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Circular design guidelines are meant to be refined over time, in line with the organization’s circular economy maturity. Indeed, implementation of circular design guidelines should create a new design mindset and open new ways of working. As every designer knows, it is by doing and testing that you learn and improve your practice. The same goes for circular design. In the first version of IKEA’s circular design guidelines, for example, one of the principles was to “design for assembly and disassembly”. This made sense in the context of IKEA’s transformation journey, when they needed to think beyond the traditional life cycle of a product. But once IKEA designers started to think about the next phases of the product’s life and specifically how to prolong the life of the product through repair, upgrading, moving, adapting, and so on, they realized that the key action to make things last was the ability to re-assemble.

“This was kind of an ‘aha’ moment for us,” says Ahlberg. “We know how to design for assembly. We are the ones who were the originators of putting things into a flat box and making it possible for customers to assemble things at home themselves. The key to the new circular world turns out to be enabling everyone to take things apart, move them, repair them, and live with them through changing life for as long as possible. So, the new principle is ‘design for disassembly and reassembly’.” And today, customers can see the output of the first step of that process by accessing disassembly guidelines.

Of course, the implementation of circular design guidelines takes time and requires training. Along with its circular design guidelines, DS Smith created its own circular design training. First, frontrunners in the design team led this journey. Then, when DS Smith launched its guidelines, 700 designers embarked on a six-month training process. Shaun Stamford, Customer Value Team Manager at DS Smith, highlights why this step is crucial and why the training needs to resonate individually for people to take actions: “One statement from the Ellen MacArthur Foundation that resonates most with me is that ‘waste and pollution are not accidents, but the consequences of decisions made at the design stage, where around 80% of the environmental impacts are determined’. As creative designers, and good stewards, we are now tasked with finding innovative ways to reuse or repurpose and recycle our packaging solution.”

In the process of implementing its circular design guidelines, IKEA assessed its 10,000 products on offer today. The assessment created a baseline understanding of where they stand today versus their circular economy ambition. The assessment also helped IKEA to further their understanding of what constitutes a circular product and what directions to take to increase the circularity of the product range. Simon Skoog, project leader at IKEA, says, “We clearly see that products made of fewer materials that can be separated easily are primed for circular flows. We also see that standardisation in types of fittings, finishes, and sizes, greatly aids the circular potential of a product.”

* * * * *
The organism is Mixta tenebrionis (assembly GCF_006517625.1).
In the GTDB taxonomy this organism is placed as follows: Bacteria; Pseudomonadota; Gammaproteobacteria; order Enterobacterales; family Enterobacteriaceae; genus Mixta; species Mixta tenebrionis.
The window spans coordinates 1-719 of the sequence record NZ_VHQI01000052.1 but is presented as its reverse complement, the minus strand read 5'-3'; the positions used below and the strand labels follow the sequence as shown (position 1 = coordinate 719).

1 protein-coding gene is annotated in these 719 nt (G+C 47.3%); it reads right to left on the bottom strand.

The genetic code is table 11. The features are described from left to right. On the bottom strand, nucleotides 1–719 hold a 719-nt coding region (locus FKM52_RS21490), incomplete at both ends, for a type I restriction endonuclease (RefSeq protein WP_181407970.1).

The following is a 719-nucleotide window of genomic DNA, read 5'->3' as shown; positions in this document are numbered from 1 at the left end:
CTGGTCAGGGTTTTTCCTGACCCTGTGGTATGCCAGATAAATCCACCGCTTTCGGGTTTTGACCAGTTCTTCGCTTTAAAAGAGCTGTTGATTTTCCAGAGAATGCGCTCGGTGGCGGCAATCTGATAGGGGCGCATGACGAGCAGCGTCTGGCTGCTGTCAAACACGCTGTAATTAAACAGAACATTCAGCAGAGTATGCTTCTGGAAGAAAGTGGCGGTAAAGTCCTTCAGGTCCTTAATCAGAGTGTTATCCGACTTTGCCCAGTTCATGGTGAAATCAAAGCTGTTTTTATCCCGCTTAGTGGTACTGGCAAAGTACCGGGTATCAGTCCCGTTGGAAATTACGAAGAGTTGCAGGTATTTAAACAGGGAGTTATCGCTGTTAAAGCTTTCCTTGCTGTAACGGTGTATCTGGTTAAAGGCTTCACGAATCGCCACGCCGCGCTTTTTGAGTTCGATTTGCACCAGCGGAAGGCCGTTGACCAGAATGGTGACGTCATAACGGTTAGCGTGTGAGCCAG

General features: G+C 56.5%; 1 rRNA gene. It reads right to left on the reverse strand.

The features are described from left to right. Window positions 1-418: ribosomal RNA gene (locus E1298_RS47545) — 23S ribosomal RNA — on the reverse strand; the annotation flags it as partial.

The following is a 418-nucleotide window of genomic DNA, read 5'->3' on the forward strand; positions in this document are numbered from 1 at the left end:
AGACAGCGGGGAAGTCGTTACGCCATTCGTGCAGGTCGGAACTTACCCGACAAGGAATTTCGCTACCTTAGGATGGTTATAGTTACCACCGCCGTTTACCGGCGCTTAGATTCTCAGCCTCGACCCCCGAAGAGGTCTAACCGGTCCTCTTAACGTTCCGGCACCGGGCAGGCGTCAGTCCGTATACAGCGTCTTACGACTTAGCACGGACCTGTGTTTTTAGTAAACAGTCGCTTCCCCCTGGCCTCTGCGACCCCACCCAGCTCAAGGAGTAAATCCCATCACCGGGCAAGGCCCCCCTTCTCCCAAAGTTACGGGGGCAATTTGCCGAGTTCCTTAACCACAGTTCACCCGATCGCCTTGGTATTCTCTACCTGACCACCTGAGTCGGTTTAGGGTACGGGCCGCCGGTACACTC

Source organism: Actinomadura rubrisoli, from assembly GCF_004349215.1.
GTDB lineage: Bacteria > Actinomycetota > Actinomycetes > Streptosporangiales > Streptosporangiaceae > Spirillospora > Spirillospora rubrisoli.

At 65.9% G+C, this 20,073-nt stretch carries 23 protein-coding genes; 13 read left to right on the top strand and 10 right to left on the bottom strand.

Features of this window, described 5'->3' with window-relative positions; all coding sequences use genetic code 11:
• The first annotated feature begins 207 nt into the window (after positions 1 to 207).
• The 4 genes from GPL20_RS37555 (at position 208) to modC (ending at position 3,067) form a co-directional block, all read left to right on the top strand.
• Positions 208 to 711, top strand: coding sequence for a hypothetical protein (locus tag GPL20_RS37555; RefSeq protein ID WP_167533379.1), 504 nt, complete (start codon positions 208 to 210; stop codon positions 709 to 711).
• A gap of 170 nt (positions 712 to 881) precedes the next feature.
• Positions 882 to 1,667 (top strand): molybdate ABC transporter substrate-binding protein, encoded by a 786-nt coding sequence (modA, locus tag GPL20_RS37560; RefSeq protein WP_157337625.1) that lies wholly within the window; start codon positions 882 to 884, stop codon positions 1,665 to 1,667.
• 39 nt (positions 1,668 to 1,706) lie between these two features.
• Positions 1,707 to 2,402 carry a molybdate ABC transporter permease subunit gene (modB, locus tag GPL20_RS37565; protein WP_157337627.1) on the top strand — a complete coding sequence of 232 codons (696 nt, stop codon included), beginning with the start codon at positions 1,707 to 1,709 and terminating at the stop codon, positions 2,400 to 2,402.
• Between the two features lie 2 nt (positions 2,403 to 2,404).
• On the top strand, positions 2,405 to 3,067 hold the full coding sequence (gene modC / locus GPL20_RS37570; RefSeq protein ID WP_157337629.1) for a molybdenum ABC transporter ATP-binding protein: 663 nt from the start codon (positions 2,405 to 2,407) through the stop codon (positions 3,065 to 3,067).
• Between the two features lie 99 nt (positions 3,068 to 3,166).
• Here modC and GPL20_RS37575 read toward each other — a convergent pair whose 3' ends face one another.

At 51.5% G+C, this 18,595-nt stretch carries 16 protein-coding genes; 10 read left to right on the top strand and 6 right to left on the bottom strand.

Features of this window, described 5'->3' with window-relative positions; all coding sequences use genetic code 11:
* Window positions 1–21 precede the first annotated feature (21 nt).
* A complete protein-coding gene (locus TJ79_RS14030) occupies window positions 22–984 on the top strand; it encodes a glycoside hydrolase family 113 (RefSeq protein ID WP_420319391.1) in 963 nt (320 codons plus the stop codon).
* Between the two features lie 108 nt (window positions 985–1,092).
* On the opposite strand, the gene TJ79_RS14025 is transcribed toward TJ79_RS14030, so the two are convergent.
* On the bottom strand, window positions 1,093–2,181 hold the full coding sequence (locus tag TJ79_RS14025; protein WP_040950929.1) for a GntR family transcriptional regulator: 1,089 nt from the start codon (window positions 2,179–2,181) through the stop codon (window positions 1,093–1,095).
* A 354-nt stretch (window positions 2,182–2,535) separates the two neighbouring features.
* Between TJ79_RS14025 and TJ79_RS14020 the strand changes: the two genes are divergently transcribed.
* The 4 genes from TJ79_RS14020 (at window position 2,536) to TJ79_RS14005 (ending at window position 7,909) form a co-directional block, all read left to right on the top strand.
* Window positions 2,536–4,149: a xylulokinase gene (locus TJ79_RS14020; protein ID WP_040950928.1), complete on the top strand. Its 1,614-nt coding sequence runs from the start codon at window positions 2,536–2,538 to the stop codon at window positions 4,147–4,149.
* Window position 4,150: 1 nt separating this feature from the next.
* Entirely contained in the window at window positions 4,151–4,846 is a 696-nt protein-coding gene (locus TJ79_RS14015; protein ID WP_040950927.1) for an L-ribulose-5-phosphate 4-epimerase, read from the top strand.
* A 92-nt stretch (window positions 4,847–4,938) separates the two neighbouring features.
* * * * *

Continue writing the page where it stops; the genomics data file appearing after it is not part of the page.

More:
Photo by Christina @ wocintechchat.com on Unsplash

Changing the status quo and disrupting decades of linear business optimization isn’t a smooth process. The first step is to create buy-in — the first roll-out of the circular design guidelines is an opportunity to engage with various teams, leads and sponsors, and to assess their understanding of the circular economy and appetite for change. This will inform the subsequent training and implementation of the guidelines. Both IKEA and DS Smith found that there was little push-back on circular economy as a framework for change in their design teams. The challenges came from creating clarity on how the circular economy applied to their organizations and to their current design practices: how to answer the practical, day-to-day design questions. This reinforces the need for a feedback loop with the design teams and for iterative circular design guidelines which improve and get more precise over time. And like all other transformation strategies within an organization, finding the right pace is key.

In the end, circular design guidelines are tools to accompany an organization — and the designers within it — in a transition to a more circular approach to business. For DS Smith, it means empowering designers to challenge themselves and their customers in how they can deliver packaging solutions with a circular economy mindset. It reinforces the role of designers as advisors to their customers to help them navigate demanding requirements and environmental impact. For IKEA, it has helped the company deepen its understanding of the circular economy with the ambition to become planet-positive by 2030. Exploring design for reuse, refurbishment, remanufacture, or recycling has led IKEA to think about what else needs to be implemented so that these actions are — in practice — taken. This means exploring new business models and systems that actively encourage these practices. In the transition to a circular economy, much remains to be invented, making circular design guidelines valuable supporting tools for businesses.